During Ramadan, Muslim youth balance fasting and school – tips for health and getting support from peers, teachers

  • The holy month can be tricky to navigate in settings where others may not understand Islam, but teens suggest being open to sharing about religion and culture
  • Muslim dietitians recommend nutritious meals with a focus on protein, fibre, complex carbs and healthy fats to give kids more sustained energy
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Fasting while also going to school can be tough, but it doesn’t have to be if students have support from peers and teachers. Photo: Shutterstock

Muslim children typically are not expected to fast during Ramadan until they reach puberty. But often kids will want to start earlier because they see everyone else in their families abstaining from food and water from sunrise to sunset – followed by their community gathering to break fast together – and they want to participate.

“I really wanted to get in on the fun,” said Raahim Sattar, who started fasting when he was about seven.

He is from the US state of California, and now, at the age of 18, he is learning Arabic at the Qalam seminary in the city of Dallas. He has older twin brothers – and a competitive streak: “I was like, hey, maybe I can do it better than them.”

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Sattar, who plans to study law after he finishes his studies at the seminary, encourages young people, especially kids who are not yet required to fast, to not be too hard on themselves.

He recalls a time when he was supposed to be fasting and absent-mindedly popped some of his friend’s Goldfish crackers into his mouth, panicked and found the nearest trash can to spit it out.

“An accidental snack is a gift from God,” he said. “Just enjoy it, think of it as a booster and finish your fast strong.”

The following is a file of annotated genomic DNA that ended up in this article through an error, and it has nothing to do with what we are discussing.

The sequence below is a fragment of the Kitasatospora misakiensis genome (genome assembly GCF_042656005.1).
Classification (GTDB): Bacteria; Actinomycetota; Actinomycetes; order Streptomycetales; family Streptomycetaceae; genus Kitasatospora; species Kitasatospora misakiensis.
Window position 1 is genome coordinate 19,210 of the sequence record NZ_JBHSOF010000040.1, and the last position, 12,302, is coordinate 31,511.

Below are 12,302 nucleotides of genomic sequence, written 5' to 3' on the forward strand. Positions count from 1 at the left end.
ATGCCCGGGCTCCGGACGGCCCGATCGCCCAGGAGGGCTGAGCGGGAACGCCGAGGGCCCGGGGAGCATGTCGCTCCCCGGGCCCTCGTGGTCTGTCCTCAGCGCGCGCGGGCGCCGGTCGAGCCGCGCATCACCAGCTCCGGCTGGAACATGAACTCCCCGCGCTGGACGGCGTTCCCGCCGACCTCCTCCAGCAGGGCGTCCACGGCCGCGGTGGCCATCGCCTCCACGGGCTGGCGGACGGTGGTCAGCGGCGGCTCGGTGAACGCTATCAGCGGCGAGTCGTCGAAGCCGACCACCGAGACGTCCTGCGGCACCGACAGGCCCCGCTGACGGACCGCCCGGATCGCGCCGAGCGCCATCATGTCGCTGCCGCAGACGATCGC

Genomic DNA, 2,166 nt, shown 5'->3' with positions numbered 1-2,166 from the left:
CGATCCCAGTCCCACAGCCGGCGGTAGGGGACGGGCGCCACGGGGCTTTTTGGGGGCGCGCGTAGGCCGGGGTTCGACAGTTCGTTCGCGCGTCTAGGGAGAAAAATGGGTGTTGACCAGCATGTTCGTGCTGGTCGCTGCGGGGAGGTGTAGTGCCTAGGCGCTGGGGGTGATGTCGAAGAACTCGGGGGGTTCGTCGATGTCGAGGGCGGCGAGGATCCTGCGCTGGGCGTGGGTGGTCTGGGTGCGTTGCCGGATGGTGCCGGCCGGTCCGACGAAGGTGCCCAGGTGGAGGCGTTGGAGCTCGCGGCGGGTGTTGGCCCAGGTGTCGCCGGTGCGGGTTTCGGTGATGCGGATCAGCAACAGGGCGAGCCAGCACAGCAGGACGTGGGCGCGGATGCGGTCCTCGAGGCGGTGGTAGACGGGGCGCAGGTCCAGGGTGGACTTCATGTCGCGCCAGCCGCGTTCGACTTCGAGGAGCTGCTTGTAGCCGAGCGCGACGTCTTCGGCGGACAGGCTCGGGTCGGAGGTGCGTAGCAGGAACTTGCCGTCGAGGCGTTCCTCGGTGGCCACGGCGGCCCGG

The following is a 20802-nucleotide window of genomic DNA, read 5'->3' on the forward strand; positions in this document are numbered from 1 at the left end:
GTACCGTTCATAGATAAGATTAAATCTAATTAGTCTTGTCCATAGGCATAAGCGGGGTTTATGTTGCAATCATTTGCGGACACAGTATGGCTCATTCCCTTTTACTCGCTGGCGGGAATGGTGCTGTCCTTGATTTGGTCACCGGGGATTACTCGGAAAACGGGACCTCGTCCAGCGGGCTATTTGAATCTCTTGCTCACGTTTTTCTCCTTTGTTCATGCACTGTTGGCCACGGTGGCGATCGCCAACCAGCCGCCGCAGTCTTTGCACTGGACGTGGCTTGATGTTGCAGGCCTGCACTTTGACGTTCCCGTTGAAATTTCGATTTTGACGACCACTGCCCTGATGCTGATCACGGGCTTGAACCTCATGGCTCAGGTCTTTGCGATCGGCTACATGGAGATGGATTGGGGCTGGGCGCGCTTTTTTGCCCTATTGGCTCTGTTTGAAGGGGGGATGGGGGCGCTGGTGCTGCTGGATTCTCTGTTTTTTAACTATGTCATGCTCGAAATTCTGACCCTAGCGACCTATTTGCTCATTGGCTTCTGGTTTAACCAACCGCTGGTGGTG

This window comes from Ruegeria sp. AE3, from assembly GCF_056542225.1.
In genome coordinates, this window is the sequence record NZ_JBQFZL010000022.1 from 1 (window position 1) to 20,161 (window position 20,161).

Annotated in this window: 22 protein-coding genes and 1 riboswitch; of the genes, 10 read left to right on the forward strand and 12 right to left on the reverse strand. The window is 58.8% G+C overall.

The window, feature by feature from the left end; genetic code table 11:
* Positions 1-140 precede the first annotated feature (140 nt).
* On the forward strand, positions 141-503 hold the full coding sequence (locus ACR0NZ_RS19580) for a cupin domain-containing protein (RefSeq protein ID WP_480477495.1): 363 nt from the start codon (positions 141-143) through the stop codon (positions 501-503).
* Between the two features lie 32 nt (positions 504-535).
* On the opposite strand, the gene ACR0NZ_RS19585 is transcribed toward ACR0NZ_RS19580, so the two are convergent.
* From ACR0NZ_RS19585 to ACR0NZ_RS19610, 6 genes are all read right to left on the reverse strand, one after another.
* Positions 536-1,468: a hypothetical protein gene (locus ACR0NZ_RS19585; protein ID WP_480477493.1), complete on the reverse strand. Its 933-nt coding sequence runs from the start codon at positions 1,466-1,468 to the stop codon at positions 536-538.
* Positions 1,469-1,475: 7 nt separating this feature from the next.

Observing Ramadan at school

In Muslim countries – or Islamic schools elsewhere – entire schedules shift to accommodate Ramadan. But the holy month can be trickier to navigate in settings where peers and others may not understand Islam.

Ramadan was a big deal in Salma Rashad’s house when she was a kid. She grew up in California and attended an Islamic private school. But when she started going to public school, she found that not a lot of kids knew about it. So she would invite her non-Muslim friends over to see the decorations – the lanterns and lights – and to break fast with her family.

Salma Rashad says it is important to share about Ramadan, so peers at school will be more understanding. Photo: Shutterstock

Now a 19-year-old university student, Rashad started a Muslim youth mentorship programme during the pandemic, and she said many of her mentees were nervous about fasting at school. She advises young people to find other Muslims at their school, if possible.

“That makes it a lot easier to fast when you have others there with you, to lift each other up,” she said.

But your supportive community is not limited to those who share your faith.

“A lot of youth, they tend to hear the horror stories, and all the negative things that [happen to] our community,” she said. “But in reality, a lot of us at that age are very welcoming and accepting.”

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Rashad encourages her mentees to be open to answering questions.

“I honestly think answering those questions from the start clears up so many misconceptions, and it makes it easier in the long run,” she said.

“Don’t be embarrassed,” she added. “Part of your identity is your religion. It’s something that you can own.”

Abeer Shinnawi, a secondary school teacher, agreed and added that a trusted teacher could help too.